Critic's Choice for the week of May 16-22, 2007 

Björk, costless jazz, and a Stork Club bro-down.

Icelandic Twee

Perhaps no other women these days are making more artistically ambitious music — and receiving mainstream praise — than Björk and Joanna Newsom. So it's a no-brainer that the former would ask the latter to open two dates on her world tour in support of her just-released album, Volta. On Björk's ninth album since Debut, the Icelandic singer collaborates with Timbaland, Malian kora player Toumani Diabaté, Antony and the Johnsons singer Antony Hegarty, Lightning Bolt drummer Brian Chippendale, and an all-female Icelandic choir. The result is jumpy, punchy electronica. Though more polarizing, Newsom, meanwhile, followed up her critically-praised Ys with the three-song EP Joanna Newsom & the Ys Street Band. If the two join forces, look out. Saturday, May 19 at the Shoreline Amphitheatre. 7:30 p.m., $26.50-$70.50. (Kathleen Richards)

Soggy Dessert

Chicago's the Sea and Cake has always flirted dangerously close to the precipice of too-jazzy lounge and jam-band pretentiousness. But in the four years since their last release, Sam Prekop and crew purposefully chose a new direction for their latest, Everybody, declaring it's (relatively speaking) "a rock album." While the songs do take a more straightforward approach (thanks to the focus on creating a "live sound"), they don't stray far from the dreamy, jazzy-pop aesthetic that made us like the band in the first place. It plays with Robbers on High Street and the Zincs on Friday, May 18 at Bimbo's in SF. 9 p.m., $20. (K.R.)

Let Free Jazz Reign

Not only is it a fabulous start to the outdoor event season, but also Sunday's eleventh annual Jazz on Fourth festival is free. One block of Berkeley's Fourth Street is closed off between Hearst and Virginia. Food, drink, and other merchants line the way, and two stages are filled with homegrown talent, culminating in the finale's big-band pyrotechnics of award-winning, globe-trotting Berkeley High School Jazz Ensemble. With the school's small combos providing warm-ups, this year's acts are R&B great Sugar Pie DeSanto, jazz bassist Marcus Shelby's Quartet, and trombonist Wayne Wallace's Latin Jazz Quintet. The whole event is free, but is also a fund-raiser to help send the Berkeley High band to Japan this summer. Noon. (Larry Kelp)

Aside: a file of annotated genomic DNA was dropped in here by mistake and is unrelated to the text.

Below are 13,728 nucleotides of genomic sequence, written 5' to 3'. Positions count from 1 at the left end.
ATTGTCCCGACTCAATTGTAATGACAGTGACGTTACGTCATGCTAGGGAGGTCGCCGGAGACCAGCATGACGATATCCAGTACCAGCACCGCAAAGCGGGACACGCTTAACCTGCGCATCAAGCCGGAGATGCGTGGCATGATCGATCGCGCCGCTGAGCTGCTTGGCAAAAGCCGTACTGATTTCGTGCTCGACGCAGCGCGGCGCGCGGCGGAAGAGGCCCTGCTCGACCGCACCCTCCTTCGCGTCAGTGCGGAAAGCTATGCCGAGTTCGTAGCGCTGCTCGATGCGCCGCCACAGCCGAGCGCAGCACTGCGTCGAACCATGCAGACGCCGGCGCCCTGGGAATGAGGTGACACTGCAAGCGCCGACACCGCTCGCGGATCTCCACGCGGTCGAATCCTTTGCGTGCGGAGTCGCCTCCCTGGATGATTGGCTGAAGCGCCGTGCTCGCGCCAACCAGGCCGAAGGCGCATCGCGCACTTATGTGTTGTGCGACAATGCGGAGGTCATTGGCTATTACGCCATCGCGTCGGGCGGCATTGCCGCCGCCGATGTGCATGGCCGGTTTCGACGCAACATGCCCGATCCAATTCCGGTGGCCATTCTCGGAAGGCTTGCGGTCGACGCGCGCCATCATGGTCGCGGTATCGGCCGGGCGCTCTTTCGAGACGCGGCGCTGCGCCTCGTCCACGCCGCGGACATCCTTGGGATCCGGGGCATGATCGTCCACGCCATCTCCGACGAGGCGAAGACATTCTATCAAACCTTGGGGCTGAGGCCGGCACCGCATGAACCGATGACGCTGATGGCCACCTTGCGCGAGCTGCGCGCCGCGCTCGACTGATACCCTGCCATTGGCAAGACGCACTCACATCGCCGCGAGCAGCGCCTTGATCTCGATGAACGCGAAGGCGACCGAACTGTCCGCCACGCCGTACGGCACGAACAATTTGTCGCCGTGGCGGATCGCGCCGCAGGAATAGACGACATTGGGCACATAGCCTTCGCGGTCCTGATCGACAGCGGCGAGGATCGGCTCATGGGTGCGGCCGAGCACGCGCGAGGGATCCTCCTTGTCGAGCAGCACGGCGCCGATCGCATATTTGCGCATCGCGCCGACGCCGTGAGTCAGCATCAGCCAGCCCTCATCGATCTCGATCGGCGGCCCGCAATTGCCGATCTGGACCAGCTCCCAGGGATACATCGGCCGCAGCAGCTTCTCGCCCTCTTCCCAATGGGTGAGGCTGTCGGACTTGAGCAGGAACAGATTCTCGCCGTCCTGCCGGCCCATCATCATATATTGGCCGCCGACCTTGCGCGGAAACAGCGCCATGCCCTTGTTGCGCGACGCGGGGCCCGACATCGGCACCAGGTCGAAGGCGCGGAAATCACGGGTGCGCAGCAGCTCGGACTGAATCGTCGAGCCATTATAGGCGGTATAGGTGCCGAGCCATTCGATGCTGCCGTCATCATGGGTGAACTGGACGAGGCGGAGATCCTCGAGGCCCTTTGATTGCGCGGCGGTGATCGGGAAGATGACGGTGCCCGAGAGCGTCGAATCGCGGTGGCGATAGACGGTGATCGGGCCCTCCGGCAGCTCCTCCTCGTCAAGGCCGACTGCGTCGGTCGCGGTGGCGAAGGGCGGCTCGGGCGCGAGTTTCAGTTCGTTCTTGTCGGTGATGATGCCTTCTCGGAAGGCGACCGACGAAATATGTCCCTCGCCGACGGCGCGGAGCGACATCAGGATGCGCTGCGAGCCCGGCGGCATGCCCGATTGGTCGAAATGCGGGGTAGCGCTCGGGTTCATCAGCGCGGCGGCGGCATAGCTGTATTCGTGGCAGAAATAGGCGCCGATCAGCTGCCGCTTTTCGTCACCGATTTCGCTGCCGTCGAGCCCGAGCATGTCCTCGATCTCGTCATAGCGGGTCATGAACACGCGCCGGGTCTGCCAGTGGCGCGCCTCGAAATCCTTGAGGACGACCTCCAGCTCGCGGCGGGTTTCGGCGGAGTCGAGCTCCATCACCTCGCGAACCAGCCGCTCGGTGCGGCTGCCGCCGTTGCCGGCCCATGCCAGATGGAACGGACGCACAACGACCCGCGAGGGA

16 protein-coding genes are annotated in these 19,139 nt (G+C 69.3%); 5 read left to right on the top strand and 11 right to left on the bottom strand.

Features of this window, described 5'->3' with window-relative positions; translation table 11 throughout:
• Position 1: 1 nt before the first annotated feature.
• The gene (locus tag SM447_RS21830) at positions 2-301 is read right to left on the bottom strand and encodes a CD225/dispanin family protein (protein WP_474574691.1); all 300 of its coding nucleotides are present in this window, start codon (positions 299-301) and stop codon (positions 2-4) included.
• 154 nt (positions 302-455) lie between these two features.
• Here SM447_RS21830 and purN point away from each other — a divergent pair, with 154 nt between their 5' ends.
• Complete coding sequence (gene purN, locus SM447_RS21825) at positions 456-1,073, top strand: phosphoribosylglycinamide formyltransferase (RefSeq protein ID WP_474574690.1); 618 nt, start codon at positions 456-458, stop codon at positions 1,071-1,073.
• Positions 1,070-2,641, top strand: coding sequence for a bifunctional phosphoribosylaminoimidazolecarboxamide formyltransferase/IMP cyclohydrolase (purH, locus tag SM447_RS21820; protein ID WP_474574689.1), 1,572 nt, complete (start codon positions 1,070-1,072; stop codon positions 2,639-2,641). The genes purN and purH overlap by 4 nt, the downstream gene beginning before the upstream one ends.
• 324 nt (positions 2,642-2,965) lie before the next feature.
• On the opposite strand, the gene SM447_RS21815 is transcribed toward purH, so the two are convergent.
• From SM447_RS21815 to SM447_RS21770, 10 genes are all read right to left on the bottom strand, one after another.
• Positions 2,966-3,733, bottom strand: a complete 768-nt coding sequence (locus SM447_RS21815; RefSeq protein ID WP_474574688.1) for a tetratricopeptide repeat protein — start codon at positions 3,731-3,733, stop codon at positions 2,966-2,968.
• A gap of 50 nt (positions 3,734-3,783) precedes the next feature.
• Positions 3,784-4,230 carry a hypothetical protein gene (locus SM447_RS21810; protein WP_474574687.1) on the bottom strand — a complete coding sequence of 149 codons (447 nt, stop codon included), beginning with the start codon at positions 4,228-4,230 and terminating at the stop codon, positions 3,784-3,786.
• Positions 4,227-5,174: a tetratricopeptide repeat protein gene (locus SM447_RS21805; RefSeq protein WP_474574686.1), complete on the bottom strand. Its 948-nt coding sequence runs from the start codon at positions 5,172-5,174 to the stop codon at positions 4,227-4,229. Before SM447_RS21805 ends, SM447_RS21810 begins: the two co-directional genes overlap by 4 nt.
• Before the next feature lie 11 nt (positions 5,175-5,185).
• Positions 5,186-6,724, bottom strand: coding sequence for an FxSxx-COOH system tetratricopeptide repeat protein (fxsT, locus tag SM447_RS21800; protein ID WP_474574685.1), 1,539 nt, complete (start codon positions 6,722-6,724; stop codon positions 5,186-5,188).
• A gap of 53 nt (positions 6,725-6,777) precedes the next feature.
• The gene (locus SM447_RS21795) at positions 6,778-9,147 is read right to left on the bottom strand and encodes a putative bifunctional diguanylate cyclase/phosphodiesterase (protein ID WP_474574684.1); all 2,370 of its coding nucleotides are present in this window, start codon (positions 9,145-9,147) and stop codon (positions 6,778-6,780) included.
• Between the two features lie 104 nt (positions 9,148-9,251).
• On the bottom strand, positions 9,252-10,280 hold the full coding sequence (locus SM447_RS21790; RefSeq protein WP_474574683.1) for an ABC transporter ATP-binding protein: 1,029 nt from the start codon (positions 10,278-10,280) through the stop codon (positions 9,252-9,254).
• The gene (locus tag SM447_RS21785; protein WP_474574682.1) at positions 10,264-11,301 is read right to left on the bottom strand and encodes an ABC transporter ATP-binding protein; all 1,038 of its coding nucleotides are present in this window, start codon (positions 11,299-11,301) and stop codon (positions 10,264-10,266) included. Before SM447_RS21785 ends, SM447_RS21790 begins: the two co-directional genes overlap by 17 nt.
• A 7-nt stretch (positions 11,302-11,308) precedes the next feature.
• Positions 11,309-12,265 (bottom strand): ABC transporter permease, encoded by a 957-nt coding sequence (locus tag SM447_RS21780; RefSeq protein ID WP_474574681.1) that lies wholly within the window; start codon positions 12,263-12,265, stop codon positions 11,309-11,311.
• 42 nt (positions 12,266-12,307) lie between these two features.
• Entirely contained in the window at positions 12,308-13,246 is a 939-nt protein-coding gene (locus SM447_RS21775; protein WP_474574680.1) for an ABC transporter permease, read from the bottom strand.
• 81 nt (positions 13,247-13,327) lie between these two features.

Quintuple Composer Tribute

Ten years after the death of Chanticleer's founder countertenor Louis Botto, the famed men's choral ensemble celebrates his life by performing "And on Earth, Peace: A Chanticleer Mass." It comprises five movements by five composers, celebrating the memory of special San Franciscans: Herb Caen, Frances Cassidy, Harvey Milk, James H. Schwabacher, and Alfred S. Wilsey. The West Coast premiere, which also celebrates the release of Chanticleer's recording, takes place in Berkeley's First Congregational Church Sunday, May 20. 7 p.m., $25-$44. (Jason Victor Serinus)

Bro Pop

El Cerrito's Moore Brothers' high, aching harmonies make their songs sound both inviting and ominous. Their swooning pop melodies and perplexing lyrics create a riveting tension that's perfectly complemented by their minimal guitar playing, but it's their stunning vocals that will knock you out. Shotwell and the Reaction complete the bill. Saturday, May 19, at the Stork Club in Oakland. 9:30 p.m., $5. (j. poet)

Hardest Metal Ever. Ever.

In the world of extreme music propagation, PR can get pretty amusing. By definition, every gut-punching, balls-ripping metaphor must be conjured to convince the reader how much heavier this band is than any other you've ever heard. In your entire life! Often times, this philosophy tends to hinder bands, rather than help them. "A hostile explosion of hideously impure American metal which emanates an eerie and unsettling vibe," declares Relapse's press release about Arkansas metal band Rwake. True. But what really sets the band apart is its progressive brand of doom (especially with fourth album Voices of Omens) — drawing comparisons to Mastodon and Neurosis while simultaneously forging its own Southern-influenced sound. But don't take my word for it. Catch Rwake with Black Cobra, the River Runs Black, and One in the Chamber at the Uptown on Sunday, May 20. 9 p.m., $8. (K.R.)


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